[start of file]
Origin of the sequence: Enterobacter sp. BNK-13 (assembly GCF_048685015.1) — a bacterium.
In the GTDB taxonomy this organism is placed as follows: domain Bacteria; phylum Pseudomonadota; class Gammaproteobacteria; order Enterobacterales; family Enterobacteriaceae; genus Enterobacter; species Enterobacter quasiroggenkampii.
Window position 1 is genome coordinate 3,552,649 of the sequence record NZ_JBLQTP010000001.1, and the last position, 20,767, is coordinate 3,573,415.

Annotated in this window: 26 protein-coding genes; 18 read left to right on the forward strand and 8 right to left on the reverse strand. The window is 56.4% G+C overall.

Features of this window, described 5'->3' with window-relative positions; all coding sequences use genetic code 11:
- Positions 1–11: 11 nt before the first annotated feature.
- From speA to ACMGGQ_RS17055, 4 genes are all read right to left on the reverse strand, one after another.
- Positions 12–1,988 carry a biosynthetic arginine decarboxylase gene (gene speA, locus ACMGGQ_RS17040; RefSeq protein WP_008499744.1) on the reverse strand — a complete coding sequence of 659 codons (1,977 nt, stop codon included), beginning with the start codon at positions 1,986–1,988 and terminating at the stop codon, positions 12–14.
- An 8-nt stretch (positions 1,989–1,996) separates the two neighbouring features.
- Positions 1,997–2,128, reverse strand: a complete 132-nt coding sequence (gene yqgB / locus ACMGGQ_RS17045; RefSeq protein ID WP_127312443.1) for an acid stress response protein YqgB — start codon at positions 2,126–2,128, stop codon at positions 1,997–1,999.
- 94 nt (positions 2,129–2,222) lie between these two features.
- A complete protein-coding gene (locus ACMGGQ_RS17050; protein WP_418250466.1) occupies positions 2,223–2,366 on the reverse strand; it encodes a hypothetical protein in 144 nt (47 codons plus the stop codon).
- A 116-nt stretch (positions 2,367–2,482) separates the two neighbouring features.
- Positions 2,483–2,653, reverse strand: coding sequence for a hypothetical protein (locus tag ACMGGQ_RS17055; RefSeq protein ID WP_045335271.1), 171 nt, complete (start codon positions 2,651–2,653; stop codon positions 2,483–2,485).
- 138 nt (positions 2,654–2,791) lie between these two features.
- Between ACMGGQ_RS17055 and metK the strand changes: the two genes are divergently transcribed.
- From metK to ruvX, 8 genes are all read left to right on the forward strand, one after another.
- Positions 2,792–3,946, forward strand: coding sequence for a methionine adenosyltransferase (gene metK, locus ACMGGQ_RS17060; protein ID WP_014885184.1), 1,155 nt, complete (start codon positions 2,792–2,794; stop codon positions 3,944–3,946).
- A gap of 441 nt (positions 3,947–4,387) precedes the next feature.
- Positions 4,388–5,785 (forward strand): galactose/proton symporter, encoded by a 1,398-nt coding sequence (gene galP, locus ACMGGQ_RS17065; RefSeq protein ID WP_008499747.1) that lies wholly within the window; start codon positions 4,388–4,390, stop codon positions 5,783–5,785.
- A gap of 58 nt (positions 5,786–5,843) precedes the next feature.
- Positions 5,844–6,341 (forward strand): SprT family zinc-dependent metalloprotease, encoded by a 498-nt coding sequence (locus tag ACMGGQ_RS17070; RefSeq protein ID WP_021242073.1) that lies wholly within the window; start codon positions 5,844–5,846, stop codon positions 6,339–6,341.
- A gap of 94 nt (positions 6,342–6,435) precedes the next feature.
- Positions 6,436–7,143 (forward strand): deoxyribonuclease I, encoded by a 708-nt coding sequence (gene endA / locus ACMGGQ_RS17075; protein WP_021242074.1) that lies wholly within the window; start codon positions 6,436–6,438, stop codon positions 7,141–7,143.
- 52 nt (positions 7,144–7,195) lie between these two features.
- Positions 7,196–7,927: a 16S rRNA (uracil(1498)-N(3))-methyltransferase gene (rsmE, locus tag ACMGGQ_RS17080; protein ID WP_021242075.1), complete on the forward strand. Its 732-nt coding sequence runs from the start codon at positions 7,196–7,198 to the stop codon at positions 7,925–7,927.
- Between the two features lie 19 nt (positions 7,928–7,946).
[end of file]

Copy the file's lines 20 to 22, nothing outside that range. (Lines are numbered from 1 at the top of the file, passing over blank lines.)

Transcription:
- Positions 4,388–5,785 (forward strand): galactose/proton symporter, encoded by a 1,398-nt coding sequence (gene galP, locus ACMGGQ_RS17065; RefSeq protein ID WP_008499747.1) that lies wholly within the window; start codon positions 4,388–4,390, stop codon positions 5,783–5,785.
- A gap of 58 nt (positions 5,786–5,843) precedes the next feature.
- Positions 5,844–6,341 (forward strand): SprT family zinc-dependent metalloprotease, encoded by a 498-nt coding sequence (locus tag ACMGGQ_RS17070; RefSeq protein ID WP_021242073.1) that lies wholly within the window; start codon positions 5,844–5,846, stop codon positions 6,339–6,341.